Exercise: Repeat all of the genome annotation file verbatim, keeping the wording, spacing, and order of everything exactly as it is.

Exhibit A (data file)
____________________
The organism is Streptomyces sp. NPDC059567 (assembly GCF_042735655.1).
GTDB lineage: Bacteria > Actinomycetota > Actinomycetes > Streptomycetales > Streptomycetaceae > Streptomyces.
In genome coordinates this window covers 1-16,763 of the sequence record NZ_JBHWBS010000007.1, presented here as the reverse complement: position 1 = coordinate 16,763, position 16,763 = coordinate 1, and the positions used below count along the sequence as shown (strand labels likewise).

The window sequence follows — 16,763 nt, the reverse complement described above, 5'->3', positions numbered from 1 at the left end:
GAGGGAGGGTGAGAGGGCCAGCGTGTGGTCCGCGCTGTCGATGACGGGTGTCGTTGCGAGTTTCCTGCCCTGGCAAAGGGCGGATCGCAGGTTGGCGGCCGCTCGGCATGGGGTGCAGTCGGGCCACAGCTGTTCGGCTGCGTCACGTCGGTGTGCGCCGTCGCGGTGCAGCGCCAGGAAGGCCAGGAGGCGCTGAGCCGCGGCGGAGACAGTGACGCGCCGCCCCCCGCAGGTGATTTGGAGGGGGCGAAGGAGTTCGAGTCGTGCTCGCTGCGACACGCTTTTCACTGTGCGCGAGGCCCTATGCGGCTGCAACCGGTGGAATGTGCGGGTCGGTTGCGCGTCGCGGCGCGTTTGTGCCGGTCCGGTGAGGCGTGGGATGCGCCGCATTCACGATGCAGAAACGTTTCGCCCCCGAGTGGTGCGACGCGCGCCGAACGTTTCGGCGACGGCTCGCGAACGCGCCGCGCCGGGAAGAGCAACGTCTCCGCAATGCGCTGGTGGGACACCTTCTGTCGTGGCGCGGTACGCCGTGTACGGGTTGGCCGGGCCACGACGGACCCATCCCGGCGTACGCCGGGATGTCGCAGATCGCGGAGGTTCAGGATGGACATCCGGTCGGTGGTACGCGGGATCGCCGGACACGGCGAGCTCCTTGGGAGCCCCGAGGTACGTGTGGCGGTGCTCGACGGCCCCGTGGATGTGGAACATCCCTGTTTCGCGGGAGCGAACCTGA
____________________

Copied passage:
The organism is Streptomyces sp. NPDC059567 (assembly GCF_042735655.1).
GTDB lineage: Bacteria > Actinomycetota > Actinomycetes > Streptomycetales > Streptomycetaceae > Streptomyces.
In genome coordinates this window covers 1-16,763 of the sequence record NZ_JBHWBS010000007.1, presented here as the reverse complement: position 1 = coordinate 16,763, position 16,763 = coordinate 1, and the positions used below count along the sequence as shown (strand labels likewise).

The window sequence follows — 16,763 nt, the reverse complement described above, 5'->3', positions numbered from 1 at the left end:
GAGGGAGGGTGAGAGGGCCAGCGTGTGGTCCGCGCTGTCGATGACGGGTGTCGTTGCGAGTTTCCTGCCCTGGCAAAGGGCGGATCGCAGGTTGGCGGCCGCTCGGCATGGGGTGCAGTCGGGCCACAGCTGTTCGGCTGCGTCACGTCGGTGTGCGCCGTCGCGGTGCAGCGCCAGGAAGGCCAGGAGGCGCTGAGCCGCGGCGGAGACAGTGACGCGCCGCCCCCCGCAGGTGATTTGGAGGGGGCGAAGGAGTTCGAGTCGTGCTCGCTGCGACACGCTTTTCACTGTGCGCGAGGCCCTATGCGGCTGCAACCGGTGGAATGTGCGGGTCGGTTGCGCGTCGCGGCGCGTTTGTGCCGGTCCGGTGAGGCGTGGGATGCGCCGCATTCACGATGCAGAAACGTTTCGCCCCCGAGTGGTGCGACGCGCGCCGAACGTTTCGGCGACGGCTCGCGAACGCGCCGCGCCGGGAAGAGCAACGTCTCCGCAATGCGCTGGTGGGACACCTTCTGTCGTGGCGCGGTACGCCGTGTACGGGTTGGCCGGGCCACGACGGACCCATCCCGGCGTACGCCGGGATGTCGCAGATCGCGGAGGTTCAGGATGGACATCCGGTCGGTGGTACGCGGGATCGCCGGACACGGCGAGCTCCTTGGGAGCCCCGAGGTACGTGTGGCGGTGCTCGACGGCCCCGTGGATGTGGAACATCCCTGTTTCGCGGGAGCGAACCTGA